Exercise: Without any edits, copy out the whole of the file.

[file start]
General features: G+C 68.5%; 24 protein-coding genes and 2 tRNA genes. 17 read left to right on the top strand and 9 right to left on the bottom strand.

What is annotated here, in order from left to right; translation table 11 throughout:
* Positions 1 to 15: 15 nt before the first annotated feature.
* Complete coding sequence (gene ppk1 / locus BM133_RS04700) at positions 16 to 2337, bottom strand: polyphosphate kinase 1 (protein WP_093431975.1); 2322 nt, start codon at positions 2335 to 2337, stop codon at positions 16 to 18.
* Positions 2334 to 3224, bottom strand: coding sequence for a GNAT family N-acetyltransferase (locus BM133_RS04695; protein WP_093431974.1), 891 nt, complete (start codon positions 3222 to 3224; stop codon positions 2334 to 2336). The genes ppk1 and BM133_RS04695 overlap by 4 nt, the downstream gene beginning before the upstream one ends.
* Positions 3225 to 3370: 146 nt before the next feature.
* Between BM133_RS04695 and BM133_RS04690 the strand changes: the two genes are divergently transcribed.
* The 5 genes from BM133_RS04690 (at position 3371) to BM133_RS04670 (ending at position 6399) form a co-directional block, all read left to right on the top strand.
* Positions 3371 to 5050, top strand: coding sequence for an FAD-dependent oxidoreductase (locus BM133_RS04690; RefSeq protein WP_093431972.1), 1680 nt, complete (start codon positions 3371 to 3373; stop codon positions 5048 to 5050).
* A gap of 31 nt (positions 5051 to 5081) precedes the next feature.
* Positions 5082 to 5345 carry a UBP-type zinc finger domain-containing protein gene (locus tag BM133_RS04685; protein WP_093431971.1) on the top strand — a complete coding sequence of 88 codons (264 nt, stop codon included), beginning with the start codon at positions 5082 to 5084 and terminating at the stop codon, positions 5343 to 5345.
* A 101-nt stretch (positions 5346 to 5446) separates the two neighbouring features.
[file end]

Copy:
General features: G+C 68.5%; 24 protein-coding genes and 2 tRNA genes. 17 read left to right on the top strand and 9 right to left on the bottom strand.

What is annotated here, in order from left to right; translation table 11 throughout:
* Positions 1 to 15: 15 nt before the first annotated feature.
* Complete coding sequence (gene ppk1 / locus BM133_RS04700) at positions 16 to 2337, bottom strand: polyphosphate kinase 1 (protein WP_093431975.1); 2322 nt, start codon at positions 2335 to 2337, stop codon at positions 16 to 18.
* Positions 2334 to 3224, bottom strand: coding sequence for a GNAT family N-acetyltransferase (locus BM133_RS04695; protein WP_093431974.1), 891 nt, complete (start codon positions 3222 to 3224; stop codon positions 2334 to 2336). The genes ppk1 and BM133_RS04695 overlap by 4 nt, the downstream gene beginning before the upstream one ends.
* Positions 3225 to 3370: 146 nt before the next feature.
* Between BM133_RS04695 and BM133_RS04690 the strand changes: the two genes are divergently transcribed.
* The 5 genes from BM133_RS04690 (at position 3371) to BM133_RS04670 (ending at position 6399) form a co-directional block, all read left to right on the top strand.
* Positions 3371 to 5050, top strand: coding sequence for an FAD-dependent oxidoreductase (locus BM133_RS04690; RefSeq protein WP_093431972.1), 1680 nt, complete (start codon positions 3371 to 3373; stop codon positions 5048 to 5050).
* A gap of 31 nt (positions 5051 to 5081) precedes the next feature.
* Positions 5082 to 5345 carry a UBP-type zinc finger domain-containing protein gene (locus tag BM133_RS04685; protein WP_093431971.1) on the top strand — a complete coding sequence of 88 codons (264 nt, stop codon included), beginning with the start codon at positions 5082 to 5084 and terminating at the stop codon, positions 5343 to 5345.
* A 101-nt stretch (positions 5346 to 5446) separates the two neighbouring features.